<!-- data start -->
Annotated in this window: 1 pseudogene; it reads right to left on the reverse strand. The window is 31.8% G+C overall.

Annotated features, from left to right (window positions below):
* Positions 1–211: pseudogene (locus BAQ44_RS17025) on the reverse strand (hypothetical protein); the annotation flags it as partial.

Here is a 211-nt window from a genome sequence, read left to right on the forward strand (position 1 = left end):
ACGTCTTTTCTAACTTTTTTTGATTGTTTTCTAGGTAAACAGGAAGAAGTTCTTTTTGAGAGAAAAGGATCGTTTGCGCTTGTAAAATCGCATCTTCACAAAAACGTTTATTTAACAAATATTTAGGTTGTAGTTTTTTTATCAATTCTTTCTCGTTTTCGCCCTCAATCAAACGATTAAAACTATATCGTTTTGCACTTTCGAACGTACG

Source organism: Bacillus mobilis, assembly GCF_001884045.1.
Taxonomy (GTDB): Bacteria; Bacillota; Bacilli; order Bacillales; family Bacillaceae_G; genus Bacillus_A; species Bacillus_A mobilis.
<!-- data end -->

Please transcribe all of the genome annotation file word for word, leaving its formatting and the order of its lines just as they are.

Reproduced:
Annotated in this window: 1 pseudogene; it reads right to left on the reverse strand. The window is 31.8% G+C overall.

Annotated features, from left to right (window positions below):
* Positions 1–211: pseudogene (locus BAQ44_RS17025) on the reverse strand (hypothetical protein); the annotation flags it as partial.

Here is a 211-nt window from a genome sequence, read left to right on the forward strand (position 1 = left end):
ACGTCTTTTCTAACTTTTTTTGATTGTTTTCTAGGTAAACAGGAAGAAGTTCTTTTTGAGAGAAAAGGATCGTTTGCGCTTGTAAAATCGCATCTTCACAAAAACGTTTATTTAACAAATATTTAGGTTGTAGTTTTTTTATCAATTCTTTCTCGTTTTCGCCCTCAATCAAACGATTAAAACTATATCGTTTTGCACTTTCGAACGTACG

Source organism: Bacillus mobilis, assembly GCF_001884045.1.
Taxonomy (GTDB): Bacteria; Bacillota; Bacilli; order Bacillales; family Bacillaceae_G; genus Bacillus_A; species Bacillus_A mobilis.